A bittersweet coming-of-age film, Foreign Letters is itself a love letter to the unshakeable bond between friends. Set in the pre-email era of the 1980s, young Ellie, newly arrived to the ... See full summary »
Jacob van Oppen, the former strongest man on earth, and his manager Orsini, who calls himself "the Prince", make a good living by traveling around small South American towns and organizing ... See full summary »
In this pitch black comedy the rivalry between two neighbors escalates into an all out war. True a maintenance error on a tractor they both end up, paralyzed, in a wheelchair. It seems they... See full summary »
Gustave de Kervern,
Gustave de Kervern,
Michel de Gavre
Five young people apply to live in an isolated house together for six months whilst their every move is filmed by numerous cameras. Each has their reason for wanting to be there - fame, ... See full summary »
Sean Cw Johnson,
Widowed father Jim and his twenty-seven-year-old son Caleb run a custom furniture business in the Slocan Valley area of British Columbia. Jim is the craftsman who will do whatever is necessary to produce a quality piece, regardless of cost to the company or customer wants. Caleb is the business person who tries to reign Jim in, realizing that if he cannot do so the business will fail. Into their lives returns Matthew, an old friend of Caleb's parents from back in the days when they were hippies during the Vietnam War era. Jim was an American draft dodger and Matthew was an American army deserter. While Jim has stuck to his idealistic hippie roots, Matthew is now a wealthy developer who is building a lodge in the area. In discussions solely with Caleb, Matthew commissions chairs to be made for the lodge. Seeing this contract as a way for the business to flourish, Caleb agrees but asks Matthew not to divulge to Jim that the chairs they will be making are for him, as he knows Jim will ... Written by
Tell him to fuck off.
Tell who to fuck off?
Jim. You gotta tell him to fuck right the hell off.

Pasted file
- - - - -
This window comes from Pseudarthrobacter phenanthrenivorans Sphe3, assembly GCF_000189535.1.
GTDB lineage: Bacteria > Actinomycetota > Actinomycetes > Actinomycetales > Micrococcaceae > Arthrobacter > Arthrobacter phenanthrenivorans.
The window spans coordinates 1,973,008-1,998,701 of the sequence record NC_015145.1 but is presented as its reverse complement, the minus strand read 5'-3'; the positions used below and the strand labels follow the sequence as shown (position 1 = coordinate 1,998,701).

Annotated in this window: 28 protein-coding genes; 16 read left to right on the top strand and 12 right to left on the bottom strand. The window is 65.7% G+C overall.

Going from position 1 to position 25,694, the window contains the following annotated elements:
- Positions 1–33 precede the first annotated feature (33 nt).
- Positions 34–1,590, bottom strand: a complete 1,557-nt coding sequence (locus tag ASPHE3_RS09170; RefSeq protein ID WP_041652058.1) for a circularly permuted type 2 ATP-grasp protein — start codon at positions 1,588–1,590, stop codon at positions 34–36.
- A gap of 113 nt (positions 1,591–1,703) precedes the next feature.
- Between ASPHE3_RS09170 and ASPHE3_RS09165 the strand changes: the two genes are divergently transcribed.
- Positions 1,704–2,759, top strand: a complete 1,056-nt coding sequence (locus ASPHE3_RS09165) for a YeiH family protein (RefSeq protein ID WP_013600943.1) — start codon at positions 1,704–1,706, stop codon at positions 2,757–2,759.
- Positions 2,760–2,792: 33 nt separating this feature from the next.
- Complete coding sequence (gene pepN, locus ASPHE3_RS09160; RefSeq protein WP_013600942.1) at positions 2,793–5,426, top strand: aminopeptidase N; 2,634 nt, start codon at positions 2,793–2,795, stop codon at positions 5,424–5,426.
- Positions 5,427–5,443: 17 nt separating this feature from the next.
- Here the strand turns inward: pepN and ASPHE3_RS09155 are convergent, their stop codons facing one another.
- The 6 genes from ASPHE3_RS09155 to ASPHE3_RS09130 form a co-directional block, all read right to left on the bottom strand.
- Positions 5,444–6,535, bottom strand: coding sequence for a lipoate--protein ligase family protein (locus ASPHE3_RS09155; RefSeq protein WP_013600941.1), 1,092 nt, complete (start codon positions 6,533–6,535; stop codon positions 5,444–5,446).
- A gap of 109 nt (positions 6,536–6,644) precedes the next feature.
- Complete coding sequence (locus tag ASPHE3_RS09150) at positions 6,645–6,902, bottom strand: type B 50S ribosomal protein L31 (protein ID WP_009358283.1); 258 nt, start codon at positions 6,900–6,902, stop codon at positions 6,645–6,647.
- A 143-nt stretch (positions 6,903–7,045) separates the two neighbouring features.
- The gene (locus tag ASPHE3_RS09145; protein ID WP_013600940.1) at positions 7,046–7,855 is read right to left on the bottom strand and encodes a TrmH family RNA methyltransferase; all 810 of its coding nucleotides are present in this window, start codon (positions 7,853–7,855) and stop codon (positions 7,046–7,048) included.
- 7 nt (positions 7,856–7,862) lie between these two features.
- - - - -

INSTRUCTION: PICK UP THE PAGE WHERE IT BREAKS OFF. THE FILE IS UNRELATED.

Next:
What are you talking about?
You love him right?
Then that's what you have to do. Look. Jim told his dad to fuck off. He said "Pops, I'm moving to Canada. Fuck you, I'm gonna grow my hair long." I told my dad to fuck off, they told their dads to fuck off. This is the history of western people, Caleb, I mean it's about the only meaningful tradition we have left.
... You know, we ...
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An excellent simple tale--not perfect but a nice little diversion
A SIMPLE CURVE is exactly the sort of movie that most viewers would never watch but which could prove rewarding if you actually give it a chance. While it has no explosions or big-name actors, it does have some excellent acting and production values.
As for the story, it took some time to grow on me because the people in it were so odd compared to the typical Western family. Instead of being set in the city or suburbs or even the farmland, this film was made in the middle of no where in the mountains of Western Canada. While this was odd, the types of people in the film were also quite odd. The father, Jim, was a 70s hippie who came to the country to avoid the draft and has extremely high ideals and an unusual moral compass. He's often uncompromising but also with an odd sense of right and wrong. Caleb, his 27 year-old son, is devoted to him but also extremely frustrated with Jim's inflexibility--given that their business is going down the drain and Jim will seemingly do nothing to change his ways. Despite feeling little in common with the pair, I kept watching and realized that in spite of the weirdness of their ideals compared to the mainstream, their struggle was in many ways quite universal--a tough dad and a son who secretly wants to punch him in the face--a theme that seldom makes it to film. In many ways, this reminded me of THE JAZZ SINGER--except that A SIMPLE CURVE is much more watchable.
Through all the film and its little quirks, the acting and writing were lovely and the rugged scenery was very welcome. About the only negatives were the unresolved bits and pieces in the plot by the end of the film as well as the unlikability of many of the characters. Still, given all its strengths and how non-derivative the plot is, it's well worth seeking out as an answer to the usual Hollywood fare.
5 of 7 people found this review helpful.
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